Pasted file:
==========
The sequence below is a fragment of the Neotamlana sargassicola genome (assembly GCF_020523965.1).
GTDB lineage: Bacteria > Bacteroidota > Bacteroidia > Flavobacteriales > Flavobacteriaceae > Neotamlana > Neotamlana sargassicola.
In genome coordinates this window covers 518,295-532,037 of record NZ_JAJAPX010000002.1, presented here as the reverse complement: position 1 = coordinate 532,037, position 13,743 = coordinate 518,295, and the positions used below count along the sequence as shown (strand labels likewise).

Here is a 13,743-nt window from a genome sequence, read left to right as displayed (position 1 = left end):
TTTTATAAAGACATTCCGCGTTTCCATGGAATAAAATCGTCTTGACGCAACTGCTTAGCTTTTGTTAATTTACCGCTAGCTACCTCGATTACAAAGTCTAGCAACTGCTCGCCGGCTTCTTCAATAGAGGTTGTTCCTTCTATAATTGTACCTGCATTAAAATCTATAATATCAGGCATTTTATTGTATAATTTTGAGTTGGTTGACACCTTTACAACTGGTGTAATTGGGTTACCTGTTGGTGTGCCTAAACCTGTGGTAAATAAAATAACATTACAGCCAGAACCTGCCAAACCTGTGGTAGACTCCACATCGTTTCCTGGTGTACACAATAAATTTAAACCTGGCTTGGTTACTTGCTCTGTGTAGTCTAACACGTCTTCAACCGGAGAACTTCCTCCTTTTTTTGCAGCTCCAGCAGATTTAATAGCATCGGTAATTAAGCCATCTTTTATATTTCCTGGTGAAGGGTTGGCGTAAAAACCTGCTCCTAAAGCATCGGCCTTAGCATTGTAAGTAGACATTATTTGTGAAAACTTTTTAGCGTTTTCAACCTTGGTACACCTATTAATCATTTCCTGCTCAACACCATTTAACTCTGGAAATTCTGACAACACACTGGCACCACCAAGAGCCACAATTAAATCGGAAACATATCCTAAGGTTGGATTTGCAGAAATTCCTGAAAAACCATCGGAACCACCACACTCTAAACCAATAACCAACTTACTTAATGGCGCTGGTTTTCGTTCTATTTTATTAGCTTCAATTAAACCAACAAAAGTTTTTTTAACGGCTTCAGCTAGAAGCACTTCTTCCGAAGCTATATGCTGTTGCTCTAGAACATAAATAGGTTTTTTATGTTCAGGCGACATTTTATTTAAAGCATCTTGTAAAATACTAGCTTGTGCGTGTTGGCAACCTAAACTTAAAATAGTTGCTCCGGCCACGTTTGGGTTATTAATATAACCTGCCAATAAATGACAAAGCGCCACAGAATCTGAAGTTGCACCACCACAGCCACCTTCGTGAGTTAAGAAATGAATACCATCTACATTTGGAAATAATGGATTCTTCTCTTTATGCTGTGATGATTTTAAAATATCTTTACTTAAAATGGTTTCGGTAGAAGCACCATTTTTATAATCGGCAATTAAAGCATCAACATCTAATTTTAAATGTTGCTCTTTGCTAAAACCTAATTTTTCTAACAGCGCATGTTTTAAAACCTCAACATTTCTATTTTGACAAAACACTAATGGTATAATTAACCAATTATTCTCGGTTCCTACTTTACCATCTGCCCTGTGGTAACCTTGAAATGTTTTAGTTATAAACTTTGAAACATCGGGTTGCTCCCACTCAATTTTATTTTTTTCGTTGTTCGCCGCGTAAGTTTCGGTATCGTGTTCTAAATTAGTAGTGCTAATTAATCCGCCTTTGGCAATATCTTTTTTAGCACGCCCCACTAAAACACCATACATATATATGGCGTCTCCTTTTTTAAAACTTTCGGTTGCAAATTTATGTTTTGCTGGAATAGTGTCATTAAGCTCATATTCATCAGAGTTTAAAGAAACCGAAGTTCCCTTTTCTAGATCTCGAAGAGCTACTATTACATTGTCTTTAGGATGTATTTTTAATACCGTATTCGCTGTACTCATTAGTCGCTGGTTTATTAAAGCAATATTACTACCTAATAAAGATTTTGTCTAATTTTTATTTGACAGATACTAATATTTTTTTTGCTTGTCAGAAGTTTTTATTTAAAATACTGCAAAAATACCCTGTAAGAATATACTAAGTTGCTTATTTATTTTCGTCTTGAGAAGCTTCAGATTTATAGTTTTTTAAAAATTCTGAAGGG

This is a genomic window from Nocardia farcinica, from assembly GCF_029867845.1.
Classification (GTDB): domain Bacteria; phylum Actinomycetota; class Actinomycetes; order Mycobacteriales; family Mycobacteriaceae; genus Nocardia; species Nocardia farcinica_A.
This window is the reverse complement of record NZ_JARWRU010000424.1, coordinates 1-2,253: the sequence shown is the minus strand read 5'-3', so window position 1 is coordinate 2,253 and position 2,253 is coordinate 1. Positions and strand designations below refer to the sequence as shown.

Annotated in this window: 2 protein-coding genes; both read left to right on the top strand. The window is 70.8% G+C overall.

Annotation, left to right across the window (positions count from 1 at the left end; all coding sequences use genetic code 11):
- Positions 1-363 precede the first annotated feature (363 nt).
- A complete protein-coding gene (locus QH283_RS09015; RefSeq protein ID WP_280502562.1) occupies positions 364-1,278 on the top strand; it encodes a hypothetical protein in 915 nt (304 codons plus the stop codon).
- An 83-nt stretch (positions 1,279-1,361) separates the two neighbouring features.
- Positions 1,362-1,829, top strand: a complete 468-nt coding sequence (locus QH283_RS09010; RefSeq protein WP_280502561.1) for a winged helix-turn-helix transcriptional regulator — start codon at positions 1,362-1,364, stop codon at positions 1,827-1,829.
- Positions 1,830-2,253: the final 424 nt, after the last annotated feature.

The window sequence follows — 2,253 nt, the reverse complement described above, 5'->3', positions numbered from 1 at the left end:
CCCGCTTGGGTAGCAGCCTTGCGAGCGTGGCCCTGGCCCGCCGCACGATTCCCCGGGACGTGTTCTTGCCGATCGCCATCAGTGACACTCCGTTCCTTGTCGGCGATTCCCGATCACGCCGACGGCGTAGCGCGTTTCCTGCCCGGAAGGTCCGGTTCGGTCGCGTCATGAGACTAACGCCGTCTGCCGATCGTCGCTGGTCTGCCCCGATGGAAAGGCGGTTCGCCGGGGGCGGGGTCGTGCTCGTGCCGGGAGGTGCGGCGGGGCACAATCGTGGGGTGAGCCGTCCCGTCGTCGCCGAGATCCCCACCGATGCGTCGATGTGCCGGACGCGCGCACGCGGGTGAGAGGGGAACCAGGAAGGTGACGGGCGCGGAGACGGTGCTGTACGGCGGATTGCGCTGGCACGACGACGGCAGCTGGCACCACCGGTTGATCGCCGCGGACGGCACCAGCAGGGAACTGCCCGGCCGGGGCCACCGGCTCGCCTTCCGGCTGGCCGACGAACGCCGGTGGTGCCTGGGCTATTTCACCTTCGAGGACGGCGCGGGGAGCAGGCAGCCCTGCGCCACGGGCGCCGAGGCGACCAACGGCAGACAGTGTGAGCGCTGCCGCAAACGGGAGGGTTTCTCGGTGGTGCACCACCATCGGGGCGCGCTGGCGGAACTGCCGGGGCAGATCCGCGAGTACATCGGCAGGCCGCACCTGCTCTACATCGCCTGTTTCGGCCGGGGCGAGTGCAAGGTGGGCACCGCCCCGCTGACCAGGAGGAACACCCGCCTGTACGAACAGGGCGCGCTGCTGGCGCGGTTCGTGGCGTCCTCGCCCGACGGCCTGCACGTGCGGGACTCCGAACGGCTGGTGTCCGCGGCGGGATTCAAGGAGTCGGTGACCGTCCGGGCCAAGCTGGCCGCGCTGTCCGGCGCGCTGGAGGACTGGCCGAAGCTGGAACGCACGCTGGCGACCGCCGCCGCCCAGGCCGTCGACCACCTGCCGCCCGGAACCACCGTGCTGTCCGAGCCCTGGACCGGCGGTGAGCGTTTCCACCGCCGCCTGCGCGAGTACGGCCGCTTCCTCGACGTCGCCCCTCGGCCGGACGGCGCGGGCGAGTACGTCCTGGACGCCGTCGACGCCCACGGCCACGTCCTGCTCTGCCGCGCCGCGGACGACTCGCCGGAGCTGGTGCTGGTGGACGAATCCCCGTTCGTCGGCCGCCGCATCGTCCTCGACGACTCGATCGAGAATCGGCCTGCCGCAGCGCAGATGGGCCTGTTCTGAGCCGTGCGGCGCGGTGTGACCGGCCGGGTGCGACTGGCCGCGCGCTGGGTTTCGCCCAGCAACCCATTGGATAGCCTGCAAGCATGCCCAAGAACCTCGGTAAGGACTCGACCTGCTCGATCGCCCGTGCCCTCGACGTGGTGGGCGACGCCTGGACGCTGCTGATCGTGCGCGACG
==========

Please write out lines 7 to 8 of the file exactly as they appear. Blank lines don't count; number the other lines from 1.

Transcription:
Classification (GTDB): domain Bacteria; phylum Actinomycetota; class Actinomycetes; order Mycobacteriales; family Mycobacteriaceae; genus Nocardia; species Nocardia farcinica_A.
This window is the reverse complement of record NZ_JARWRU010000424.1, coordinates 1-2,253: the sequence shown is the minus strand read 5'-3', so window position 1 is coordinate 2,253 and position 2,253 is coordinate 1. Positions and strand designations below refer to the sequence as shown.